08. Sep 2020
While carbon fiberplays a pivotal role in Formula1 – accounting for around 70% of a modern-day F1 car’s structural weight, it is expensive. What if, in this age of economic uncertainty and environmental responsibility, there were a cheaper and more sustainable alternative?
McLaren has working with Swiss sustainable lightweighting specialist Bcomp to develop just that, starting with a natural fibre racing seat for Carlos Sainz and Lando Norris – the very first F1 car part to be made of renewable textile fibres. By optimising the mechanical properties of flax fibres through fabric architecture, it’s been possible to make a seat with the required strength and stiffness, but with a 75% lower CO2 footprint compared to its carbon fibre counterpart.
“The use of natural fibre composites is the latest example of pioneering, composite materials innovation at McLaren,” explains McLaren F1 Team Principal Andreas Seidl. “Not only does this solution provide equivalent performance to carbon fibre, it represents another step forward in our evolving sustainability programme, while underlining our commitment to helping F1 turn its ambitious sustainability strategy into action.”
“For decades, F1 has been an innovation lab for technology that has transformed not just motorsport, but the automotive industry and beyond,” adds McLaren F1 Technical Director James Key. “The sport must continue down the road of getting to an increasingly environmentally friendly set of conditions, and our development and application of natural fibre composites is an example of how we’re accelerating this journey, as well as the ongoing evolution towards cleaner mobility.”
It is a sentiment that is echoed by Bcomp CEO and Co-Founder Christian Fischer: “Sustainability and decarbonisation is a global issue, and it is fantastic to see motorsport embrace carbon alternatives, paving the way for widespread adoption within large-scale mobility applications. McLaren has always been a pioneer within the sport, in terms of both composites and sustainability, thus it feels like the perfect match and a great honour to collaborate with such a prestigious brand.”
Flax is an incredibly versatile plant that has been around for millions of years. As a CO2-neutral raw material, its fibres are biodegradable. At the end of the seat’s life, for example, it can be ground down into a new base material or thermally recycled without residual waste, rather than end up in landfill.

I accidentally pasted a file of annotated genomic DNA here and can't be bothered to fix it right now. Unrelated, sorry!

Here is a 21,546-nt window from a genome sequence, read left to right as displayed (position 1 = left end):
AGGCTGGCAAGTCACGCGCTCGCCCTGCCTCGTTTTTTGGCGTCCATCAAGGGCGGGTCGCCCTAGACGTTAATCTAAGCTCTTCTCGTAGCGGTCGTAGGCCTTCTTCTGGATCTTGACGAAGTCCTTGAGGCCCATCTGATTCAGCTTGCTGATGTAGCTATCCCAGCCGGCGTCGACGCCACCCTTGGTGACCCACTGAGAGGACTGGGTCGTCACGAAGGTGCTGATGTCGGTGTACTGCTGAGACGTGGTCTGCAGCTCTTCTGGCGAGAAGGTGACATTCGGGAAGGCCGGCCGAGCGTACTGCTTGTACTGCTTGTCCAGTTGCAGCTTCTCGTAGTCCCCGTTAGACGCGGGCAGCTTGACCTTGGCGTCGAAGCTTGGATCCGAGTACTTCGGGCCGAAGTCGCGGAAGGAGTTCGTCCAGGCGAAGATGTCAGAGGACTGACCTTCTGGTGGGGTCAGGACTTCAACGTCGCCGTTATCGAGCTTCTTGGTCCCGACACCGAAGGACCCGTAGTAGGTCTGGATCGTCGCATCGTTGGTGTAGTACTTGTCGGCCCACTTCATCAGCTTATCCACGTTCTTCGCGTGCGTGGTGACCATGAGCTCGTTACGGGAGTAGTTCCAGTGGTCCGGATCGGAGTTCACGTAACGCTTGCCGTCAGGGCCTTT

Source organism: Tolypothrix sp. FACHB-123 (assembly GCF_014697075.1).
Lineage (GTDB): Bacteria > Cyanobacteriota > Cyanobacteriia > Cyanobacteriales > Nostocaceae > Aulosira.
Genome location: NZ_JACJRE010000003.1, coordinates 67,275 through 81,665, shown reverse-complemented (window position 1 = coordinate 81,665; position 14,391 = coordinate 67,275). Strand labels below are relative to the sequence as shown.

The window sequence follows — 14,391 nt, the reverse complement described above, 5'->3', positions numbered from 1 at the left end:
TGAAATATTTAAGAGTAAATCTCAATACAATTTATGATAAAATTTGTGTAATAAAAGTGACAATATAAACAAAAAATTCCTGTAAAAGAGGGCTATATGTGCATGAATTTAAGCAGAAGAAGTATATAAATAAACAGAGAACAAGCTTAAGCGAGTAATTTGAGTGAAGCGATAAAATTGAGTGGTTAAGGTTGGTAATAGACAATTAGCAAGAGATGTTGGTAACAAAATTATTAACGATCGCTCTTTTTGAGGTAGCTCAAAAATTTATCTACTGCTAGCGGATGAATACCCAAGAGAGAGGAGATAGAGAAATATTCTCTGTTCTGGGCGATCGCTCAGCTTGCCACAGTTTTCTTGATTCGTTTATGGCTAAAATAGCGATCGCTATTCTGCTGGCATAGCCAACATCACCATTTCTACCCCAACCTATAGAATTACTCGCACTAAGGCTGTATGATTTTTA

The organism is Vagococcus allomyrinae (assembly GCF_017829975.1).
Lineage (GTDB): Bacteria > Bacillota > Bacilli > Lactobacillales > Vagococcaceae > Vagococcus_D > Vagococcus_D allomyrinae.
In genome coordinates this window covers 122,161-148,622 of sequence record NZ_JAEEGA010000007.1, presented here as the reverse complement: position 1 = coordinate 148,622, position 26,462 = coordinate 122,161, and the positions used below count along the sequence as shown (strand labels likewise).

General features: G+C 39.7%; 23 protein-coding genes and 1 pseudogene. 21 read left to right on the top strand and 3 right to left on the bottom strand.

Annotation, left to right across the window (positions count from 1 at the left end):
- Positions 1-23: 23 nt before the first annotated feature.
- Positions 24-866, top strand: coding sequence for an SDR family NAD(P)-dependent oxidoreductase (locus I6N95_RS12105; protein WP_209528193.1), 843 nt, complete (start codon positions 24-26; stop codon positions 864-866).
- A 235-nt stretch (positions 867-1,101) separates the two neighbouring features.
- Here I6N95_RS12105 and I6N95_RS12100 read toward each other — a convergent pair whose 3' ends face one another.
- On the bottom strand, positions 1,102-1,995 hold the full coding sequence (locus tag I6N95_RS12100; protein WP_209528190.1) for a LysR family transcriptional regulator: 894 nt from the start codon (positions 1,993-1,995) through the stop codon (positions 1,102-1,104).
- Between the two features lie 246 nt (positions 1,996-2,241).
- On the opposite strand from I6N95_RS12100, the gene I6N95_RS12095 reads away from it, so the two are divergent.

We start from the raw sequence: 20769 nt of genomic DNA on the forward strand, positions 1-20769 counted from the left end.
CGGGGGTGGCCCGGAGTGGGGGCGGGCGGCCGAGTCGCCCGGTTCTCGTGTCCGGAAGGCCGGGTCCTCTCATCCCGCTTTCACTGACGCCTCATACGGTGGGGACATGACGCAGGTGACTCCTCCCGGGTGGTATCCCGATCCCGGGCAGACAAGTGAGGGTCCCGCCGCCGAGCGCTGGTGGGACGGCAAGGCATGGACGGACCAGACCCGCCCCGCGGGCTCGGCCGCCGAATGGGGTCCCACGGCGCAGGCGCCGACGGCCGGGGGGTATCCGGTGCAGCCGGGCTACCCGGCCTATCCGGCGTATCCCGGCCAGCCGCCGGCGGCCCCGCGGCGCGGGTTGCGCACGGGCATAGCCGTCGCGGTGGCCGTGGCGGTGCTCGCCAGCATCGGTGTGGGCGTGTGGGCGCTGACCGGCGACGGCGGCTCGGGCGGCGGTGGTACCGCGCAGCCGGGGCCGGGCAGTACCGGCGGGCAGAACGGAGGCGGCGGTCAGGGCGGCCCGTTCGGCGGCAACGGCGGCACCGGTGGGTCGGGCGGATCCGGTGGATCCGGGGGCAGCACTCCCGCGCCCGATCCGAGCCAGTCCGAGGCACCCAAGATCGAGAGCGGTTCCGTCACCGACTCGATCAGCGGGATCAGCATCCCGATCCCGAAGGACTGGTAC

Inspired by the thin veins on the back of leaves, Bcomp’s proprietary powerRibs technology provides a three-dimensional grid structure on one side of the seat, which is then used to reinforce Bcomp’s optimally spun and woven flax fibre reinforcement fabric, ampliTex. Made by twisting flax fibres to form a thick yarn, the powerRibs act as a backbone to the ampliTex flax fabric that is bonded to it.
Why the seat and not another part of the car? Since 2019, a minimum driver weight of 80 kg has been mandated. And if a driver weighs less than that, ballast must be used to bring them up to the minimum weight. But instead of allowing this ballast to be placed in other areas of the car, which could improve weight distribution, it must be located within the immediate area of the driver’s seat.
“With the introduction of the new regulation in 2019, the seat now forms part of the driver’s weight budget, so it’s overengineered as a result,” explains McLaren F1 Principal Composites Engineer Steve Foster.
“The original carbon fibre seat design was reverse-engineered by Bcomp, and then we optimised and manufactured the new design. The seat was run in pre-season testing without any problems and we hope to be racing with Bcomp flax seats in the near future.”
“This seat is the first step in the successful application of natural fibre composites in F1,” concluded Andreas Seidl. “By working with Bcomp we can identify other components that we can replace with a sustainable alternative that has equivalent weight and performance. There is no silver bullet in the race to be carbon neutral. Instead, we must continually evaluate every element of our cars and our operations to identify the ways we can improve performance, drive efficiency and reduce environmental impact.”